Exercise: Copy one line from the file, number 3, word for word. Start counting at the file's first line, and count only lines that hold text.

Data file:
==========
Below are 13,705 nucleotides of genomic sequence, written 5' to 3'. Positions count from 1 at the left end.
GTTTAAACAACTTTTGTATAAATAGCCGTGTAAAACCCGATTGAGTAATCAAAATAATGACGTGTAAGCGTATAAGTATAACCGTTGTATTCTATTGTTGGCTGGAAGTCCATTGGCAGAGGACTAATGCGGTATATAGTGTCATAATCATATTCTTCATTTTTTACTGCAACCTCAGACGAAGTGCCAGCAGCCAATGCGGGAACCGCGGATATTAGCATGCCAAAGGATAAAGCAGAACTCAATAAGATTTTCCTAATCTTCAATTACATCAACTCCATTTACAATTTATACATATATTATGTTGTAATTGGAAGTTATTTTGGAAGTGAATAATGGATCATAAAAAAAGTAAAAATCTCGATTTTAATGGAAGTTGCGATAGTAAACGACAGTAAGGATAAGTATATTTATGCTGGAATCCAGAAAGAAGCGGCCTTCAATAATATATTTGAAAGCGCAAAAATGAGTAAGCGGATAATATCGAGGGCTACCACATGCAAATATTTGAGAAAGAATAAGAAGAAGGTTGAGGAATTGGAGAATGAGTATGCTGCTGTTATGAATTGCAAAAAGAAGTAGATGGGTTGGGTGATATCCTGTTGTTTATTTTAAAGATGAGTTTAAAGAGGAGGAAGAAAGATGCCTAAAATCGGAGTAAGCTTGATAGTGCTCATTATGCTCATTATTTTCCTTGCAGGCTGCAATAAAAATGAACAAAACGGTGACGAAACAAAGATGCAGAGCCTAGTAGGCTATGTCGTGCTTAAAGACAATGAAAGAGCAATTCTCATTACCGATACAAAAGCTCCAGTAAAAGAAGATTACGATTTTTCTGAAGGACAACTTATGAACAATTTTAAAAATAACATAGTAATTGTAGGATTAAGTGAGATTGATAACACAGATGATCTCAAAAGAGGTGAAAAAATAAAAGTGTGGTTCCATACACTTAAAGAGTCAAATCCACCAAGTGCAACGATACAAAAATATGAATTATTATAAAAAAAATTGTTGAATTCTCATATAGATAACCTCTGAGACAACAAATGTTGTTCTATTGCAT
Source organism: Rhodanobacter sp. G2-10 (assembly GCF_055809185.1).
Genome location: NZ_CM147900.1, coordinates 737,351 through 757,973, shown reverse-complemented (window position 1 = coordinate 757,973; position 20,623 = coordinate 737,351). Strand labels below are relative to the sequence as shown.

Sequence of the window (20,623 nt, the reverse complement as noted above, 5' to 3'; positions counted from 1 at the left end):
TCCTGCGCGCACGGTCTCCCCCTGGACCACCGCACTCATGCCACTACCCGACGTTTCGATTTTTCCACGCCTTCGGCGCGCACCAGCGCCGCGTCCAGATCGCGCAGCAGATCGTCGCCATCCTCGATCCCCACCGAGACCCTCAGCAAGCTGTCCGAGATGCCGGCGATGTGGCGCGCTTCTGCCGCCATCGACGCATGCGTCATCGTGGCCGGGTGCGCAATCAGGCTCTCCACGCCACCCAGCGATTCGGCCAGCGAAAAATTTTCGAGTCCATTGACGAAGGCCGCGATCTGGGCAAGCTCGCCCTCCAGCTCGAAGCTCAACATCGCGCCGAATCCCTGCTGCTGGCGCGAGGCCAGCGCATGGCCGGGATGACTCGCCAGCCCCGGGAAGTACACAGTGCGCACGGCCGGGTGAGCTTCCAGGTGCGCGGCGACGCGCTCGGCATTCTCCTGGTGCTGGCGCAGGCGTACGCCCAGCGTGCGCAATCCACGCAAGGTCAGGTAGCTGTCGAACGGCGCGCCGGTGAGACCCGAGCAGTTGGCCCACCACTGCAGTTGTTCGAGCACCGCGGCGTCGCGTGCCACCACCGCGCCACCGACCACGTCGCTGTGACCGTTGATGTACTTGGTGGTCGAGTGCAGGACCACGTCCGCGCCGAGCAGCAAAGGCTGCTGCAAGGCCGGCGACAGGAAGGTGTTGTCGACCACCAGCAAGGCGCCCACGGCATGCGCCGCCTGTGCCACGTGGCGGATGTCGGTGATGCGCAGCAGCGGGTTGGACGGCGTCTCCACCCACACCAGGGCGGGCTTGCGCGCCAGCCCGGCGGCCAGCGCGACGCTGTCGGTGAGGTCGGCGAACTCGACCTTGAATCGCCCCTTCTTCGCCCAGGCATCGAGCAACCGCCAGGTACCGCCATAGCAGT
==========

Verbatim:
Source organism: Rhodanobacter sp. G2-10 (assembly GCF_055809185.1).